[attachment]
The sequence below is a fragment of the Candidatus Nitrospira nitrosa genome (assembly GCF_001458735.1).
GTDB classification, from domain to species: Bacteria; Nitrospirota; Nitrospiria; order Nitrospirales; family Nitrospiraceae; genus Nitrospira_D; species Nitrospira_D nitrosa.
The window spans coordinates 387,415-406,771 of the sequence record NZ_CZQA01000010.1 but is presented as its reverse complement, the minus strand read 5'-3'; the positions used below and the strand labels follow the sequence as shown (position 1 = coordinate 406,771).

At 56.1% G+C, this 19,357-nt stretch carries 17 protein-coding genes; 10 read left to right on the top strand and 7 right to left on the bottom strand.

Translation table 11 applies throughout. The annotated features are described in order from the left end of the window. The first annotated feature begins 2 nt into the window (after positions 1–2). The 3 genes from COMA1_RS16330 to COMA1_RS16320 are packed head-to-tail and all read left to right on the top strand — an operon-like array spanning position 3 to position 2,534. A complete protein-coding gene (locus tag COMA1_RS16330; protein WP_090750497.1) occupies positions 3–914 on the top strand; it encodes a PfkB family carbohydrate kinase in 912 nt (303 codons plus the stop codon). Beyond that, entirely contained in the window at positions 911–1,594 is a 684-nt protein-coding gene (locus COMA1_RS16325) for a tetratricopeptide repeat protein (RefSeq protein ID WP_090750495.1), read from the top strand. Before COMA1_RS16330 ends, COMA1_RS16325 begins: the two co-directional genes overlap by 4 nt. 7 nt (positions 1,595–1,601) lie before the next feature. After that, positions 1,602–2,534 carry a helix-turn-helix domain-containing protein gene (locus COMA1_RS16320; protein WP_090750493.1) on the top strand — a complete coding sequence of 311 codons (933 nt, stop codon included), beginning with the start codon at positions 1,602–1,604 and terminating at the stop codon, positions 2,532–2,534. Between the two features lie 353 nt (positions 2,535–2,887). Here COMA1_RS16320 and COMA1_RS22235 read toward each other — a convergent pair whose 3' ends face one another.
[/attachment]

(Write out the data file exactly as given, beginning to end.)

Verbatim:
The sequence below is a fragment of the Candidatus Nitrospira nitrosa genome (assembly GCF_001458735.1).
GTDB classification, from domain to species: Bacteria; Nitrospirota; Nitrospiria; order Nitrospirales; family Nitrospiraceae; genus Nitrospira_D; species Nitrospira_D nitrosa.
The window spans coordinates 387,415-406,771 of the sequence record NZ_CZQA01000010.1 but is presented as its reverse complement, the minus strand read 5'-3'; the positions used below and the strand labels follow the sequence as shown (position 1 = coordinate 406,771).

At 56.1% G+C, this 19,357-nt stretch carries 17 protein-coding genes; 10 read left to right on the top strand and 7 right to left on the bottom strand.

Translation table 11 applies throughout. The annotated features are described in order from the left end of the window. The first annotated feature begins 2 nt into the window (after positions 1–2). The 3 genes from COMA1_RS16330 to COMA1_RS16320 are packed head-to-tail and all read left to right on the top strand — an operon-like array spanning position 3 to position 2,534. A complete protein-coding gene (locus tag COMA1_RS16330; protein WP_090750497.1) occupies positions 3–914 on the top strand; it encodes a PfkB family carbohydrate kinase in 912 nt (303 codons plus the stop codon). Beyond that, entirely contained in the window at positions 911–1,594 is a 684-nt protein-coding gene (locus COMA1_RS16325) for a tetratricopeptide repeat protein (RefSeq protein ID WP_090750495.1), read from the top strand. Before COMA1_RS16330 ends, COMA1_RS16325 begins: the two co-directional genes overlap by 4 nt. 7 nt (positions 1,595–1,601) lie before the next feature. After that, positions 1,602–2,534 carry a helix-turn-helix domain-containing protein gene (locus COMA1_RS16320; protein WP_090750493.1) on the top strand — a complete coding sequence of 311 codons (933 nt, stop codon included), beginning with the start codon at positions 1,602–1,604 and terminating at the stop codon, positions 2,532–2,534. Between the two features lie 353 nt (positions 2,535–2,887). Here COMA1_RS16320 and COMA1_RS22235 read toward each other — a convergent pair whose 3' ends face one another.